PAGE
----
Women and Weights: The myth behind the mass


After several years of coaching individuals and groups, I have come to understand what most women fear in terms of fitness.  They don’t want to sacrifice femininity for fitness.  They don’t want too much muscle, a deep voice and masculine facial features.  They don’t want to look like a man!  This is often communicated during the initial consultation with things like “I just want to tone up some” or “I don’t want to look bulky”.  This is often followed up quickly with a statement such as “I want to get stronger”.  

Marketing has largely contributed to the myths of fitness in an effort to attract more clients.   Workout videos are some of the worst when it comes to brainwashing potential customers.  The videos display women with “rock-hard” bodies and perfectly sculpted buns doing various exercises with dumbbells in the 5-8# range.  They tell you how doing these exercises a few times per week will get you the results you are looking for.  NEWS FLASH…. this is FALSE!  These models did not get those great bodies by lifting 8# dumbbells for only 30mins/day!  These ladies train hard with heavy weight!  When I say “heavy”, I mean they are doing things like deadlifts and barbell back squats with hundreds of pounds.  They are pushing their bodies to the limit AND adhering to a strict, often high calorie diet to get those types of results.  If you want to look like they do, then you have to do the same types of things.

In the fitness industry you hear people talk about doing “cardio” to get lean.  While aerobic training (I don’t like to use the word cardio) is a method used to lean out, if you do not have any muscle underneath the fat you are trying to lose, you will look like a bag of bones.  Strength training builds fast twitch muscle fibers and increases metabolism, resulting in increased fat loss WHILE building muscle, which will ultimately lead to that coveted “toned” body.   

Genetics and body type also play a roll in what type of results a woman will achieve.  Everyone knows that no two people are exactly the same.  Some people are tall, some short, some with wide shoulders, some with narrow shoulders; some have blonde hair while others have dark.  You get the point.   However, people often don’t consider this when they think about getting into shape, specifically with lifting weights.  Women often think that if they pick up anything heavier than 8#’s they are going to grow 20” biceps overnight.  While this is an exaggeration, the truth is, that your body is going to do what it is genetically designed to do.  If you are naturally tall and fairly lean, then the chances of you getting “bulky” are nearly impossible.  Conversely, if you are of shorter stature and/or maybe more athletic build, it is possible that your body will build muscle faster and therefore you may have to modify your training to achieve your desired results.  The level of dedication that bodybuilders have far exceeds what the average person looking to get “fit” has.  So, when you say “I don’t want to look like that” while pointing at some female bodybuilder, chances are you won’t!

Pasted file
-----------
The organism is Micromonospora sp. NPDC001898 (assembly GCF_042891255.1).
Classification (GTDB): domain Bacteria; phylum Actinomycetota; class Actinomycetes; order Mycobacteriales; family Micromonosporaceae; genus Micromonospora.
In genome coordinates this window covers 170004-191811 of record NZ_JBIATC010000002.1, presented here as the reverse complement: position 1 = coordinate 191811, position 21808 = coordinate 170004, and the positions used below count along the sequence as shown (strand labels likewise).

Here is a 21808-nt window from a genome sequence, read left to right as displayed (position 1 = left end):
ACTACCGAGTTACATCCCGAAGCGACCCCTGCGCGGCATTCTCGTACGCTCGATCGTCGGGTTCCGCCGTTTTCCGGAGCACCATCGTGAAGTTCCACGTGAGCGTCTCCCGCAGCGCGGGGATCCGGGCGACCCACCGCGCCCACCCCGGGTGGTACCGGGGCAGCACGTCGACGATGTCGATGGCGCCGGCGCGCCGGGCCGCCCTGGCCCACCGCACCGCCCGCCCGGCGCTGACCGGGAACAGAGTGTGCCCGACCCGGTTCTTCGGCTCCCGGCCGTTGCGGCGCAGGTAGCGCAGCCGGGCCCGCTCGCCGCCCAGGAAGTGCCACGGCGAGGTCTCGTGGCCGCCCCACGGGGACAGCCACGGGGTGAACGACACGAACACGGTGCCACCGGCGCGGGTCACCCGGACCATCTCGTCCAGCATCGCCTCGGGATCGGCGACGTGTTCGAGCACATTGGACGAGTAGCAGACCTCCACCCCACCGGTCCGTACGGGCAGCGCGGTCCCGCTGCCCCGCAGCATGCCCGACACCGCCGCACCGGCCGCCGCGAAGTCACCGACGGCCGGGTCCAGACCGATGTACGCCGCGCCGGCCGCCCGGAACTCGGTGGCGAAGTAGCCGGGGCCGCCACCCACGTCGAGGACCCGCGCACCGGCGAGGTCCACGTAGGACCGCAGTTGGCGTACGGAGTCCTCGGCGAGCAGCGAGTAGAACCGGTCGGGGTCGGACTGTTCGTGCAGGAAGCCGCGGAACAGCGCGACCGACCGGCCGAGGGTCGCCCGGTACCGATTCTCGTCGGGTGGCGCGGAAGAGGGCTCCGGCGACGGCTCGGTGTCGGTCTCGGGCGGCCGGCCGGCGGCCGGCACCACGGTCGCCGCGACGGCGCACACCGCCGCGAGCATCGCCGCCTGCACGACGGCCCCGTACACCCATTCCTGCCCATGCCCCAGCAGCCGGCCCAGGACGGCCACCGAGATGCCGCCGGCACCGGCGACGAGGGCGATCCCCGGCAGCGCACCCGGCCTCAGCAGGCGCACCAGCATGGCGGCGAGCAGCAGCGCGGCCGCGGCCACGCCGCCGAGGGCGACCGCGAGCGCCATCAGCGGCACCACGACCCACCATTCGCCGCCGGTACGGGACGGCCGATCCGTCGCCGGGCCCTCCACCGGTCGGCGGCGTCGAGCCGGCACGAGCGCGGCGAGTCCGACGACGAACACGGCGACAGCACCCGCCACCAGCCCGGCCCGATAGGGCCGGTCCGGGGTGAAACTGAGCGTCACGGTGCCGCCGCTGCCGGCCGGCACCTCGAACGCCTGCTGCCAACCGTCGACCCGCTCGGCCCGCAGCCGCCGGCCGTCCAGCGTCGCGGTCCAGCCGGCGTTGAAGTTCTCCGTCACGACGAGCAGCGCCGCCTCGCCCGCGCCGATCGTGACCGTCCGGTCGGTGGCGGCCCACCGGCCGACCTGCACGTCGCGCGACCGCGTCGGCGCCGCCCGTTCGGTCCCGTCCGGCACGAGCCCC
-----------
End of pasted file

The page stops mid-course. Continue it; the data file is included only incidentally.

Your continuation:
So what does all this mean for the average female?  Strength training needs to be the foundation of all of your training.  Not only will it help you lose fat but it will also strengthen your bones and help fight off osteoporosis.  And after 5+ years in the fitness industry I can pretty much guarantee you won’t wake up one morning “looking like a man” with average weight and aerobic training.  So, don’t be afraid of gaining some muscle, adding some curves, and losing some fat!  Get in there and pump some iron!  Below is an article from Coach Charles Poloquin on prioritizing strength training over aerobic training for fat reduction.  Coach Poloquin is world renowned for training bodybuilders, Olympic athletes, and other professional athletes.


Follow me on Facebook at “Paige Jernigan-Athlete” and on Instagram at “PaigeJFit.”  Use my special code “PJFit” at Custombuilt Performance Fitness Nutrition for a 10% discount on a workout and/or nutrition plan that is specifically designed for you.